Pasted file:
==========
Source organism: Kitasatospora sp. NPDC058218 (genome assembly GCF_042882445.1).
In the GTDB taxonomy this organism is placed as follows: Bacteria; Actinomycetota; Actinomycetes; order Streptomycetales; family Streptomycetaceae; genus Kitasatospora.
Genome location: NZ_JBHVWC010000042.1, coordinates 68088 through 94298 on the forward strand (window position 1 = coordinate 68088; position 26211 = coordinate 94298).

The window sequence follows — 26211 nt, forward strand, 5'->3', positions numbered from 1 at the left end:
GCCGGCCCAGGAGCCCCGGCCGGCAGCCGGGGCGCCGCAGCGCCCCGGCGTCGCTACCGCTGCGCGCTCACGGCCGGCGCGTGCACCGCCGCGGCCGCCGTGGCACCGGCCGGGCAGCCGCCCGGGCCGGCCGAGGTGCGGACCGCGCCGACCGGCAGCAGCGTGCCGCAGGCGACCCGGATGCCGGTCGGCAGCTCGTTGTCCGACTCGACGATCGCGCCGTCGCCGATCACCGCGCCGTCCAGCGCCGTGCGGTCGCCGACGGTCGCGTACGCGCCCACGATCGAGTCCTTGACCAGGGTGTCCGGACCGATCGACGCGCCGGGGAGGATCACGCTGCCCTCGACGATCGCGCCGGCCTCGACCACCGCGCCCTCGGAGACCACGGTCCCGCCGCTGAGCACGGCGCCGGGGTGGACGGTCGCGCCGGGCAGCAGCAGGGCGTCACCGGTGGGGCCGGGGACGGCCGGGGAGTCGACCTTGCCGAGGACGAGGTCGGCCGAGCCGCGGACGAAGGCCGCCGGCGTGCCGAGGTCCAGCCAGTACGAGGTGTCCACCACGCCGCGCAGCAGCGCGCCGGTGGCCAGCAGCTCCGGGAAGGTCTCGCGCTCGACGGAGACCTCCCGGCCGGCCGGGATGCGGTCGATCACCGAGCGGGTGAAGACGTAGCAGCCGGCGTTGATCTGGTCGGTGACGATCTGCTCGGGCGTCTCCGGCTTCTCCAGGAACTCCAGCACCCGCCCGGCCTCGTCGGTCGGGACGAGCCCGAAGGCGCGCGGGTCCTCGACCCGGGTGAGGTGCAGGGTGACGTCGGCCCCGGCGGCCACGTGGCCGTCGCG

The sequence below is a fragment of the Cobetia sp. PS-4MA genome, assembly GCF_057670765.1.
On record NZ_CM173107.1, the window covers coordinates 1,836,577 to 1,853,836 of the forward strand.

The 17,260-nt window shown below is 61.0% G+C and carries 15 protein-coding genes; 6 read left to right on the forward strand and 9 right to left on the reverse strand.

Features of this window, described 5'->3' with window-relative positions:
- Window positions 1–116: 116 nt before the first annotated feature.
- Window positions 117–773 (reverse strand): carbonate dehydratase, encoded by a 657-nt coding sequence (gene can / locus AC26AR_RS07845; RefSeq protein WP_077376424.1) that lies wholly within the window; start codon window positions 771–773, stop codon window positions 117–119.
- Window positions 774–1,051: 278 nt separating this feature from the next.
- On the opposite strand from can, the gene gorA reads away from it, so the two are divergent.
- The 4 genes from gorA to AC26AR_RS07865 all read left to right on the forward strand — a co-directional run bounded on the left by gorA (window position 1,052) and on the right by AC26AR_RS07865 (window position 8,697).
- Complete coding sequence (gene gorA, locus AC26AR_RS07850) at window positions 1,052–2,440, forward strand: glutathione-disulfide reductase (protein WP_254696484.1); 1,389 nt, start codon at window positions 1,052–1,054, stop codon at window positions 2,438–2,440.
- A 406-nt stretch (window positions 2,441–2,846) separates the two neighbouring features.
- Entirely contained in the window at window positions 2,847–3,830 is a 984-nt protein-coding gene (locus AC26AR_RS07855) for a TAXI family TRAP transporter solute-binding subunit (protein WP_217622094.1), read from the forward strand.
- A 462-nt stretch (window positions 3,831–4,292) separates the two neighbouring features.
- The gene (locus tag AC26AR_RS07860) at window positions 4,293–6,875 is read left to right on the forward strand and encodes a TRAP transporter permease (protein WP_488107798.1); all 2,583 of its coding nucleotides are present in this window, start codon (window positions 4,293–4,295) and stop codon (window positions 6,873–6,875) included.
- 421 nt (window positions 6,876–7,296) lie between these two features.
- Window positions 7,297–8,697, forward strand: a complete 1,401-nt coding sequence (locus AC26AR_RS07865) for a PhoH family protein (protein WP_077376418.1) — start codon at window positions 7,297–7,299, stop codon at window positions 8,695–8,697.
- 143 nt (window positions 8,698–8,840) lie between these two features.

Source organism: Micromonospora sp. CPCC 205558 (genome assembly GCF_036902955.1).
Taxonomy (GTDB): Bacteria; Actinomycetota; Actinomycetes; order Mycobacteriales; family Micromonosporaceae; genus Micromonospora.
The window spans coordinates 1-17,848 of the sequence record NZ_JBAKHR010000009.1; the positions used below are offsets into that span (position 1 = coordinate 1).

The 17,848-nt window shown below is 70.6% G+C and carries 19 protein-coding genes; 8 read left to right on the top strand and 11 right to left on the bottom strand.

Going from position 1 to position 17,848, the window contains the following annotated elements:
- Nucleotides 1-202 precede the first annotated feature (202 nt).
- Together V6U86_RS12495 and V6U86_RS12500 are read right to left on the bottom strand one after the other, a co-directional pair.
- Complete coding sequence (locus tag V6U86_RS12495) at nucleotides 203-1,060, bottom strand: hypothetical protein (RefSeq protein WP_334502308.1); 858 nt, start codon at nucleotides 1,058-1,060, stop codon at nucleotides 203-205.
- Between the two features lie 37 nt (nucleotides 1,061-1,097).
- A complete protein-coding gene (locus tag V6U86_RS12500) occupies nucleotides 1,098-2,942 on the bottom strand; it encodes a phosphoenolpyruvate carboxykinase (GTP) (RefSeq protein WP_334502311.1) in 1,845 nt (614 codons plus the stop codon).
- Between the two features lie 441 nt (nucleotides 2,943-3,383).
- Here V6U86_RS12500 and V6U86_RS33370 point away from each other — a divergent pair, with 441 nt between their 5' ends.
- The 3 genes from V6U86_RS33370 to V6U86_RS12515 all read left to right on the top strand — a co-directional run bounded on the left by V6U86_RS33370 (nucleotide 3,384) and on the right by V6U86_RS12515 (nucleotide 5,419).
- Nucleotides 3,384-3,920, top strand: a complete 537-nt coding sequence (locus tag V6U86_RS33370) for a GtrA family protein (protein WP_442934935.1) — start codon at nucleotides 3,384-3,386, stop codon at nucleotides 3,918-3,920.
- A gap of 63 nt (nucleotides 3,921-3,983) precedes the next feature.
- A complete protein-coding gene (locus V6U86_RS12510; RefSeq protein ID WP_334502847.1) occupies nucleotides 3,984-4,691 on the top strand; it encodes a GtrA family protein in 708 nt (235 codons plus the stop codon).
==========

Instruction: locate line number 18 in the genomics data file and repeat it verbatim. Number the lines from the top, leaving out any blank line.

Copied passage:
- A 462-nt stretch (window positions 3,831–4,292) separates the two neighbouring features.